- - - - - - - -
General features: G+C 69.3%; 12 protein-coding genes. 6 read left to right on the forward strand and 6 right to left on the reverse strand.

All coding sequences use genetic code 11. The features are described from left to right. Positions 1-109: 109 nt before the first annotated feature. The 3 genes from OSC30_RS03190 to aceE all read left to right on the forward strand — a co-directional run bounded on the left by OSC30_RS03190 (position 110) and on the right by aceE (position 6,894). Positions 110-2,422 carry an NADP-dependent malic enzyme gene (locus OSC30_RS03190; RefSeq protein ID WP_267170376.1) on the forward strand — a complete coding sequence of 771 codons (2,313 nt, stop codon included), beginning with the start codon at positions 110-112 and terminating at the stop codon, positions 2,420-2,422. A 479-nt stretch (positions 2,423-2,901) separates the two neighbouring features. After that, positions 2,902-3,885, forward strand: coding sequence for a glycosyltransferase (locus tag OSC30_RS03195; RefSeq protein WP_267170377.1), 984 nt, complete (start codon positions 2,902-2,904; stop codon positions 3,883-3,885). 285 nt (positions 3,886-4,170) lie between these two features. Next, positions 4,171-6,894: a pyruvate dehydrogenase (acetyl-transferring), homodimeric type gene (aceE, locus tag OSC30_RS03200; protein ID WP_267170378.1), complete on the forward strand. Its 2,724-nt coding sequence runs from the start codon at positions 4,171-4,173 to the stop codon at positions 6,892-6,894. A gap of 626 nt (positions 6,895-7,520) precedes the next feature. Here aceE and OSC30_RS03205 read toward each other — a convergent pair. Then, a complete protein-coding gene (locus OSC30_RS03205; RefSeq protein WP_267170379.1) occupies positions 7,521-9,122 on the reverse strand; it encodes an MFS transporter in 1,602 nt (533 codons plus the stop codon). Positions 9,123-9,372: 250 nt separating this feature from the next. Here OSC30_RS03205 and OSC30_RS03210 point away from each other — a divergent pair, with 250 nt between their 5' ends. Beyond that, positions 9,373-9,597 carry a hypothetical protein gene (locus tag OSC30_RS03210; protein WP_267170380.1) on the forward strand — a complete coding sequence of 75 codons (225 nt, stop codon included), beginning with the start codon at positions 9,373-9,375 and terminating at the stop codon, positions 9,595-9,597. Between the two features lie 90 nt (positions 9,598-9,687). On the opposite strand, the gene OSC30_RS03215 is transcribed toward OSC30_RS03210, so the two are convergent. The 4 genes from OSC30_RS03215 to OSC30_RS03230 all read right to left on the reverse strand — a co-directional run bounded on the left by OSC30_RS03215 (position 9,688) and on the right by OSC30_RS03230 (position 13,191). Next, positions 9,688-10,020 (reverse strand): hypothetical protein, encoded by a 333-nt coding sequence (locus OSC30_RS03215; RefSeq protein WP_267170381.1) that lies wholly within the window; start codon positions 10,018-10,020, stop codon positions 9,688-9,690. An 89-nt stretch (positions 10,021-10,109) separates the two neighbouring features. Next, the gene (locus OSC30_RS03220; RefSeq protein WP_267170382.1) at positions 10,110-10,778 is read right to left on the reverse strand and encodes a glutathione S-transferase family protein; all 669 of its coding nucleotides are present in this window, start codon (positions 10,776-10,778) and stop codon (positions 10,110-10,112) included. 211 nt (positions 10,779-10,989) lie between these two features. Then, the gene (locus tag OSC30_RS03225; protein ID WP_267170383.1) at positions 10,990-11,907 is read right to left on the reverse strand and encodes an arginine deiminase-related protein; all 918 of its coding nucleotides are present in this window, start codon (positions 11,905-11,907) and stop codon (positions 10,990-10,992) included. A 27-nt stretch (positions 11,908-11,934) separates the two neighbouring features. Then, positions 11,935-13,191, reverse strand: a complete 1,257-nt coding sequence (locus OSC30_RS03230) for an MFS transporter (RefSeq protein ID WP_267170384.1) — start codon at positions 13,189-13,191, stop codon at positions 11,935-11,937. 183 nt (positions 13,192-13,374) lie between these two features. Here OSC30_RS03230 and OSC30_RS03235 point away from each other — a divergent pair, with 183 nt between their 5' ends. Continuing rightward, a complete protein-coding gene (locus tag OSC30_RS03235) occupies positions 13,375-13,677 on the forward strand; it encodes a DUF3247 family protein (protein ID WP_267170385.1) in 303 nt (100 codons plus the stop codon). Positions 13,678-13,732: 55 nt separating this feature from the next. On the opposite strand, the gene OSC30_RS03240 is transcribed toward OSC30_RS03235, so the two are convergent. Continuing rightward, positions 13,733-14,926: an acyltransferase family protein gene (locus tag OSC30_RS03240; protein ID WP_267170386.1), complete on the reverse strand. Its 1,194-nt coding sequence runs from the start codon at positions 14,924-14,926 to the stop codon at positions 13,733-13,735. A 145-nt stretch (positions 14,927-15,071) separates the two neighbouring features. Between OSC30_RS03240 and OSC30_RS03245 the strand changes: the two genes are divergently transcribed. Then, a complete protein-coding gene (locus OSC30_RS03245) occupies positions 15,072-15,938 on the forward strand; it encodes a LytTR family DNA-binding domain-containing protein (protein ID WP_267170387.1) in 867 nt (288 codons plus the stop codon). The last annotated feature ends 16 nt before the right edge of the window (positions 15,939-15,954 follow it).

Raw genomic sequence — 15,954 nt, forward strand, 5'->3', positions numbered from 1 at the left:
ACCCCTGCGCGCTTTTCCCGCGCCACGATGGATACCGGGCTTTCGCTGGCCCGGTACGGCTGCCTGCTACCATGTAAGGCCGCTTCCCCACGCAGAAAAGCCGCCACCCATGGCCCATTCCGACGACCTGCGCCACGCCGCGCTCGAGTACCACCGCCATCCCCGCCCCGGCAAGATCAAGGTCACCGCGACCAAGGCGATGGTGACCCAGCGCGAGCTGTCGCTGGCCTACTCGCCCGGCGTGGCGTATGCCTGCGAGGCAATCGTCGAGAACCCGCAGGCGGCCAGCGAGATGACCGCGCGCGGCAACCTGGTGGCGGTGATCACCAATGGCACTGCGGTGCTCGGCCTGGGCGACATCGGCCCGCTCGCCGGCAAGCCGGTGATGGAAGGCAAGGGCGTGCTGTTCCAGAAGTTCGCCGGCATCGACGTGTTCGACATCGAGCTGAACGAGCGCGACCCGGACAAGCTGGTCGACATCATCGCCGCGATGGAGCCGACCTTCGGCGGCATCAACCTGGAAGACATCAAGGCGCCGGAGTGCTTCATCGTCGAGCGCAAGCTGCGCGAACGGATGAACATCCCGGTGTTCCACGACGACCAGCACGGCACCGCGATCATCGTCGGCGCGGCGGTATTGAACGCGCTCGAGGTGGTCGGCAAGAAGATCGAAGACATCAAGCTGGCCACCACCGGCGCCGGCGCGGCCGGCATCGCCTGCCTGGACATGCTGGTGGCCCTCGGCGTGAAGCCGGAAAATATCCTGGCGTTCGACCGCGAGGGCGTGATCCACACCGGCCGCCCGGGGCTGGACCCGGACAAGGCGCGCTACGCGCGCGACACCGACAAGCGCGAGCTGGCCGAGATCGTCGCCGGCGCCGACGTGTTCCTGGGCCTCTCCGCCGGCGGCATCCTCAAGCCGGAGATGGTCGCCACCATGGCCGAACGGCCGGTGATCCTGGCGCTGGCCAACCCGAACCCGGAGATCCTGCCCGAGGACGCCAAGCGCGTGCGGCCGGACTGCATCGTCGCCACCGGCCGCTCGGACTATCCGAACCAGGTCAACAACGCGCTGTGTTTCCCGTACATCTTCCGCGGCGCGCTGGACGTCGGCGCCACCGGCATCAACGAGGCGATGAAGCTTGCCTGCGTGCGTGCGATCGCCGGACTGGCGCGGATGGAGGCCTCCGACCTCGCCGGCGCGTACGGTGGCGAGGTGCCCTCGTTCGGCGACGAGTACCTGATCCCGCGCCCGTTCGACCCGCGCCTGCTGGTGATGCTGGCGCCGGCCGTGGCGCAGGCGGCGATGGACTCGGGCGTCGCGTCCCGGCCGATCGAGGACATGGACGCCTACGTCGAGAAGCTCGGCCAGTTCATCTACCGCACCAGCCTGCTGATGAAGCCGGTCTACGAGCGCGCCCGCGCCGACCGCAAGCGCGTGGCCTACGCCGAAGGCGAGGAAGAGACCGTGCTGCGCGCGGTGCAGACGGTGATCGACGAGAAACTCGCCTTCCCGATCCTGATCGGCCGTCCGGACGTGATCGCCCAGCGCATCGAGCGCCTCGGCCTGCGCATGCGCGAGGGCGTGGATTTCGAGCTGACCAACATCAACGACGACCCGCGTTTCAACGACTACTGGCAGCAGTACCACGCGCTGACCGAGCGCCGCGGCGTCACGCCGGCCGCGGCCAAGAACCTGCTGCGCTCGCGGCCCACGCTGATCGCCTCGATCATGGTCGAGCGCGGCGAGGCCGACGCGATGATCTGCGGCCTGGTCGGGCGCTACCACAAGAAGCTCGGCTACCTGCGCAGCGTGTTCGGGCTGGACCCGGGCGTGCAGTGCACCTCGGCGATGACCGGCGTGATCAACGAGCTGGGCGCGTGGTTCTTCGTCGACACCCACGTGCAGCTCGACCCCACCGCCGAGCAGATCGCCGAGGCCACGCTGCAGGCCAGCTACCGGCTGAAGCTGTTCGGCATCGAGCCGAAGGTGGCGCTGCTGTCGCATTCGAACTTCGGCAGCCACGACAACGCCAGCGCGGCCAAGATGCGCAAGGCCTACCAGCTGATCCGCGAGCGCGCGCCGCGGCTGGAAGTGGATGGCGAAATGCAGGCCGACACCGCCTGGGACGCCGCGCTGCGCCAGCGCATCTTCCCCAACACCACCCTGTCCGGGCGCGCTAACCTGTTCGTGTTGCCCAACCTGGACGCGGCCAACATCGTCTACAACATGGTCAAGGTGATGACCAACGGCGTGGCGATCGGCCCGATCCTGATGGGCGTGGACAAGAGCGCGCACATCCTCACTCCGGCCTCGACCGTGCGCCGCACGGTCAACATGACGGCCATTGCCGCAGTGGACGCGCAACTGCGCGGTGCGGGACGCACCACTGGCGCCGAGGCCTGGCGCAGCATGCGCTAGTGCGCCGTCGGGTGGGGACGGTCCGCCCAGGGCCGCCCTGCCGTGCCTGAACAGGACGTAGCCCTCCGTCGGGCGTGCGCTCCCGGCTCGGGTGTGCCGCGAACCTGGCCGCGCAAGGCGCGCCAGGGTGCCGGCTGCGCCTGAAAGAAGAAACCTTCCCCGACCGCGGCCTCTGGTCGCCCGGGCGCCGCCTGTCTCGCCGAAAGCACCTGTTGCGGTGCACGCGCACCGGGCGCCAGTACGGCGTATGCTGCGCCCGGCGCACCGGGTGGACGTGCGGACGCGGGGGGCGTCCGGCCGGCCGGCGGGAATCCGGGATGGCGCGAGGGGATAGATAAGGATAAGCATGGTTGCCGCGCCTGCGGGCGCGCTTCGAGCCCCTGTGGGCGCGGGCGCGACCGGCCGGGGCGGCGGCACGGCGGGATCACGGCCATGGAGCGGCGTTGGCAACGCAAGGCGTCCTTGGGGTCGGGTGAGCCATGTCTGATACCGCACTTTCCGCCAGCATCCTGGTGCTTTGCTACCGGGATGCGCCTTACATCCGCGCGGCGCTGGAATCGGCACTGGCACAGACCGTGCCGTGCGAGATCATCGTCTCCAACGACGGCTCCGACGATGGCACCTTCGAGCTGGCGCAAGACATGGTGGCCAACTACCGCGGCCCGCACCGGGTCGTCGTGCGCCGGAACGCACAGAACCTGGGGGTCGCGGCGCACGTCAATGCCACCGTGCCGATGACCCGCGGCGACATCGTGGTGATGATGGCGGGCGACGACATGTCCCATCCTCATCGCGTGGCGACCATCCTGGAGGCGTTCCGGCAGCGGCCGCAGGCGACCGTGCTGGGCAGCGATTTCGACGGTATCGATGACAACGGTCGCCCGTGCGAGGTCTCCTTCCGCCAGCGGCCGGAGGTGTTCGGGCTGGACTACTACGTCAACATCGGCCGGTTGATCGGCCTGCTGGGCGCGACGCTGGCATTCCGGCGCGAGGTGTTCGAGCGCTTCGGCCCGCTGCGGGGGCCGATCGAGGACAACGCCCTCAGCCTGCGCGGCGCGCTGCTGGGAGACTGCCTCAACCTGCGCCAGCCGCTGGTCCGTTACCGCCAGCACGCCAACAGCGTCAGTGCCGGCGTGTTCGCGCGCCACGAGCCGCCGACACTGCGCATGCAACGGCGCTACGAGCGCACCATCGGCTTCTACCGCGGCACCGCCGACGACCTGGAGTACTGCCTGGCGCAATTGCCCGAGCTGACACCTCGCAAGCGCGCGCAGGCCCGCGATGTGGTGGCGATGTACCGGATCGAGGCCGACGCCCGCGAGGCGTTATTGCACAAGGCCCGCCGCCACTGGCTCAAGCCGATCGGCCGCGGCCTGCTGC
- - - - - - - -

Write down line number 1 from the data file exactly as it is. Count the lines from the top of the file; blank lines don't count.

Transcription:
General features: G+C 69.3%; 12 protein-coding genes. 6 read left to right on the forward strand and 6 right to left on the reverse strand.